Thursday, March 18, 2010

The BLM Passes the Buck on the Vet Issue

Straight from the Horse's Heart

written by Steven Long - Editor and Publisher of “Horseback Magazine

No Straight Answer on the Unlicensed Vet tending to Wild Horses

Wild Horse "processing" at Pryor Mt. Round-up - Photo by Terry Fitch
HOUSTON, (Horseback) – The federal Bureau of Land Management has punted on whether it employed a veterinarian on its Calico roundup who is not licensed in the State of Nevada. Responding to a query by Horseback Magazine regarding the credentials of Dr. Albert Kane, the BLM referred questions to the U.S. Department of Agriculture, Animal, and Plant Health Inspection Service.
Thus far, 113 horses and miscarried foals have died after a helicopter driven stampede in Northern Nevada. The bureau’s fiercest critic in Congress, Sen. Mary Landrieu told Horseback late Tuesday that she will sit on her hands regarding the deaths.
“Sen. Landrieu will not call for an immediate hearing, but the Senator continues to be engaged on the matter and is working to find a permanent humane solution,” Landrieu spokesman Aaron Saunders said.
Late last year Landrieu called for BLM to clean up its act within a year or risk losing management responsibilities over wild horses and burros on its 260 million mostly vacant acres of federal land in the West.
The BLM responded in detail Tuesday to Horseback’s story on Kane’s lack of credentials, reveling that about another vet working the Fallon Nevada holding facility is in good standing with the state, but only mentioning Kane in a brief punt to another government spokesperson in another federal agency. The BLM cited a gap in the Nevada’s veterinary practices act which would permit an unlicensed vet to work.
Other vets and physicians find the gap in credentials troubling.
“Unlicensed vets cannot perform veterinary duties in NY (no exams no nothing and you do get fined here),” said a vet who has tangled with Kane in the past but declined to be identified.
A physician active in the movement to stop the BLM wild horse roundups was even more harsh in her criticism.
“If Kane is still there, it is possible he is helping with the “disposition” of the horses.  This is really criminal” the doctor said. “The BLM needs to hire vets who are expert at dealing with metabolic syndrome.  I bet they are colicky.  This is a travesty of the first order.  These people spend hundreds of thousands of dollars on a helicopter contract but then they skimp on proper care?  It is a very chilling thought that the vet used by the BLM may not have sufficient knowledge on metabolic syndrome and doesn’t know how to provide proper care to these horses.  I am very concerned about this possibility even if he is licensed elsewhere.  The BLM should have hired a vet who has extensive knowledge on metabolic syndrome so that the horses do not develop this condition.”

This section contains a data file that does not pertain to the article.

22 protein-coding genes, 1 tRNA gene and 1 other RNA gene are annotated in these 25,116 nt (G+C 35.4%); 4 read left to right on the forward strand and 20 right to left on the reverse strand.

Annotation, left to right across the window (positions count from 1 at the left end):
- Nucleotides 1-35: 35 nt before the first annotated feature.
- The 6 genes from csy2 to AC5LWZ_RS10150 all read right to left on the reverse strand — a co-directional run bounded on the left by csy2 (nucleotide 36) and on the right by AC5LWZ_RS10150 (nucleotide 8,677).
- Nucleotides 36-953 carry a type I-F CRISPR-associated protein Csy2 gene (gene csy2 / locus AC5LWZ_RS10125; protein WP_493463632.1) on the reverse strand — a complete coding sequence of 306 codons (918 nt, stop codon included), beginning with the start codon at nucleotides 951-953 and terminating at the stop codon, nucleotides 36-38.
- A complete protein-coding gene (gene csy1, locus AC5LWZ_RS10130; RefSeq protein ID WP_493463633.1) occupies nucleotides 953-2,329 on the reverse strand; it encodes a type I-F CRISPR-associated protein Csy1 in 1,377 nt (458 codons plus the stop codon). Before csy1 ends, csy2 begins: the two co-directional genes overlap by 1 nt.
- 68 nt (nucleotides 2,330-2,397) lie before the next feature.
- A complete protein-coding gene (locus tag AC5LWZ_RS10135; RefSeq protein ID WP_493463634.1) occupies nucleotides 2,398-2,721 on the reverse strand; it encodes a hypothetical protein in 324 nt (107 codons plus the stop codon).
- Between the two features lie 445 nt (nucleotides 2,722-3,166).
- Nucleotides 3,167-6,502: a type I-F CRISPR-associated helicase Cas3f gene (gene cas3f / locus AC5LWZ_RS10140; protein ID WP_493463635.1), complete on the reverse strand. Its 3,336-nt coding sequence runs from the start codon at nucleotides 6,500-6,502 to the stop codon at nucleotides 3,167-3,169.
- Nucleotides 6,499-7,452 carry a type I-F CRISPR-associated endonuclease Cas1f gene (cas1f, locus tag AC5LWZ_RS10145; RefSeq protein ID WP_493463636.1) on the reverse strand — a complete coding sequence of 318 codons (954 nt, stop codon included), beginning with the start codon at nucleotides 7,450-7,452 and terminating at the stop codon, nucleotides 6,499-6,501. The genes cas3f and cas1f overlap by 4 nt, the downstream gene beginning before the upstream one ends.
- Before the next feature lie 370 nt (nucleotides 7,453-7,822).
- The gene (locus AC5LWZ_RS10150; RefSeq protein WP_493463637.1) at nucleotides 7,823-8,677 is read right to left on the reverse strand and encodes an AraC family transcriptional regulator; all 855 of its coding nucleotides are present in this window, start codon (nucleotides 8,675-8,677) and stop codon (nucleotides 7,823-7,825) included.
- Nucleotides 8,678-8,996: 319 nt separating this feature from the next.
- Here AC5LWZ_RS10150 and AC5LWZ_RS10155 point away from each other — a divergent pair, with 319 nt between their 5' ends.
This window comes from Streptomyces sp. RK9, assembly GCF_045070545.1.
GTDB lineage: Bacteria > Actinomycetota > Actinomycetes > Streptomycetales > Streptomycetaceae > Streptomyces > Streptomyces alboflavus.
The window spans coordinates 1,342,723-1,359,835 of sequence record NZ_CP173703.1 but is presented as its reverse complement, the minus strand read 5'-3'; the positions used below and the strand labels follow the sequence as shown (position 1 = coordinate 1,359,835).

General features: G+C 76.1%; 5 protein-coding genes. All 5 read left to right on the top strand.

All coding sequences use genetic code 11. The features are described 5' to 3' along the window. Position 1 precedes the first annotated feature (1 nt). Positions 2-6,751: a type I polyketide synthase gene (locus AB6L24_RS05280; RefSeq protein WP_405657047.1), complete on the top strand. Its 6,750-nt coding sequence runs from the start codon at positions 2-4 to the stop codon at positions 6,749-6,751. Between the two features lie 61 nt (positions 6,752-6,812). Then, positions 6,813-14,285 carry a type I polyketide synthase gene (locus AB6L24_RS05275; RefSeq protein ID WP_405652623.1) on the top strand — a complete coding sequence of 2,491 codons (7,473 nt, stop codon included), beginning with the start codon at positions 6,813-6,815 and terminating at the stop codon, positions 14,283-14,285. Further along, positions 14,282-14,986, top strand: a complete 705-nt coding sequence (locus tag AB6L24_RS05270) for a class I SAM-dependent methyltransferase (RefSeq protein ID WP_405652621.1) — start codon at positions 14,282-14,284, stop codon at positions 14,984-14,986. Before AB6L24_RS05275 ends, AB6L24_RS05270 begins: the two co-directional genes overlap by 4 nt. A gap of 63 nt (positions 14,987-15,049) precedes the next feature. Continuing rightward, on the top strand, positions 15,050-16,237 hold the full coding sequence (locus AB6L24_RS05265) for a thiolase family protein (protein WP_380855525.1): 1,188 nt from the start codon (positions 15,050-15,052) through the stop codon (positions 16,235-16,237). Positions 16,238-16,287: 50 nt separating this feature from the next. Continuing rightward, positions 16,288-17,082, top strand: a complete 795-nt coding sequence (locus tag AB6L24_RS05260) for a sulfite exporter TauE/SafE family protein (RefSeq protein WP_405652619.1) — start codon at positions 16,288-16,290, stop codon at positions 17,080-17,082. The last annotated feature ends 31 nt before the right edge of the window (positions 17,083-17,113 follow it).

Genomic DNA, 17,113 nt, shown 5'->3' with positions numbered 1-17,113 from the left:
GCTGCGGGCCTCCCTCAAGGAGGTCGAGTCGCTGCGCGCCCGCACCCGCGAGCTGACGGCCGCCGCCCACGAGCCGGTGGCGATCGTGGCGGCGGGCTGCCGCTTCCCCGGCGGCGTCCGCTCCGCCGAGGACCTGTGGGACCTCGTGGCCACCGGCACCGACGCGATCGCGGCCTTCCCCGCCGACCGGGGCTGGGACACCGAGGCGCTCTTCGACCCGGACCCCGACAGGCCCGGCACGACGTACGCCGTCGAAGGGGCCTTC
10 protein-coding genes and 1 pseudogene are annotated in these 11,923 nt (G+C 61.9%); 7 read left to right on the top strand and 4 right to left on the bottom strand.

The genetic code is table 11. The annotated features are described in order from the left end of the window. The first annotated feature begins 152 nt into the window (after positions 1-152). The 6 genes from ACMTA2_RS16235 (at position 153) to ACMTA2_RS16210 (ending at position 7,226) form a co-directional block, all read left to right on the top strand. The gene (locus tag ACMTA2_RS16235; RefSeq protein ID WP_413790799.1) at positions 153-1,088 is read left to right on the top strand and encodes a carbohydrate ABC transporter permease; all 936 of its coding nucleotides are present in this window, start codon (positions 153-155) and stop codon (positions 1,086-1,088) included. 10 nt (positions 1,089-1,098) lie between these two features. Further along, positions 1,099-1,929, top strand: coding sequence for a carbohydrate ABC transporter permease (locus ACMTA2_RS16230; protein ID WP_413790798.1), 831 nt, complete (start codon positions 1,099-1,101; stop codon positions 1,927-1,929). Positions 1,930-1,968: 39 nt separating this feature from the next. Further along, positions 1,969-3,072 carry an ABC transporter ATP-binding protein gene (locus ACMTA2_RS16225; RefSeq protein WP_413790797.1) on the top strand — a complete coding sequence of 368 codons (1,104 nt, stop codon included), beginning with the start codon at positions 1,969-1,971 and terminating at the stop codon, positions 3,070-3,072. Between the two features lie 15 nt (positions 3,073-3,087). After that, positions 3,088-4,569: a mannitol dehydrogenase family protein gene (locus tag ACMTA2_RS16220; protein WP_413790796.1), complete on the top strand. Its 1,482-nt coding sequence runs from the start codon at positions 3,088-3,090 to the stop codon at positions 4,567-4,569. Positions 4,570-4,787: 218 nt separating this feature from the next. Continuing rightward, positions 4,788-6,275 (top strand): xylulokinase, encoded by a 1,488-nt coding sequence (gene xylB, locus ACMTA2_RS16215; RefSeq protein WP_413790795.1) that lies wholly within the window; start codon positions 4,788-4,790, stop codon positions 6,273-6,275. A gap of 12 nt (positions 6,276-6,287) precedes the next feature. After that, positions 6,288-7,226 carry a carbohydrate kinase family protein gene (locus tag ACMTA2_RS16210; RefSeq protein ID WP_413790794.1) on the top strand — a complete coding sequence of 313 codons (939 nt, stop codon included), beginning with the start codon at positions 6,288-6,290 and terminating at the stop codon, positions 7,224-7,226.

Medical professionals have been critical of the BLM practice of feeding wild horses rich hay immediately after their capture in a dramatic departure from their lifelong diet of sparse desert grasses.
The BLM said in exquisite bureaucratese:
“On the issue of veterinary credentials: The BLM ensures that veterinarians working within the Program (sic) have the necessary qualifications (graduate education and legal credentials) to work within each state. Private practitioners who work under contract for the BLM are required to be licensed by the boards of veterinary medicine in the states where they practice. State veterinary medical practice acts generally exclude veterinarians in the employ of the United States Government or respective state governments such that they are not required to be licensed in each state for the performance of their official duties. In Nevada, for example, the practice act for veterinarians does not require a state license (see citation below) for Federal veterinarians performing official
NRS 638.015 Applicability. Nothing in this chapter applies:
1. To the gratuitous castrating, dehorning or vaccinating of
domesticated animals nor to the gratuitous treatment of diseased animals by friends or neighbors of the owner thereof, except that all vaccinations for zoonotic diseases must be administered by a licensed veterinarian or a
person under the direct supervision of a licensed veterinarian.
2. To debar any veterinarian in the employ of the United States
Government or the State of Nevada from performing official duties necessary for the conduct of the business of the United States Government or the
State of Nevada, or a political subdivision thereof, upon which he is assigned.
Dr. Rich Sanford is the attending veterinarian providing care for the Calico horses at the Indian Lakes Facility. Dr. Sanford’s license is NV #565. He has 25 years of experience working with wild horses.
APHIS has requested that all questions about Dr. Kane be referred to Lyndsay Cole, APHIS Public Affairs. Her email address is:
JoLynn Worley, 775-861-6515
Office of Communications
BLM Nevada State Office
Horseback has requested the USDA provide the biographical information on the veterinarian that both Kane and the BLM have refused to reveal.

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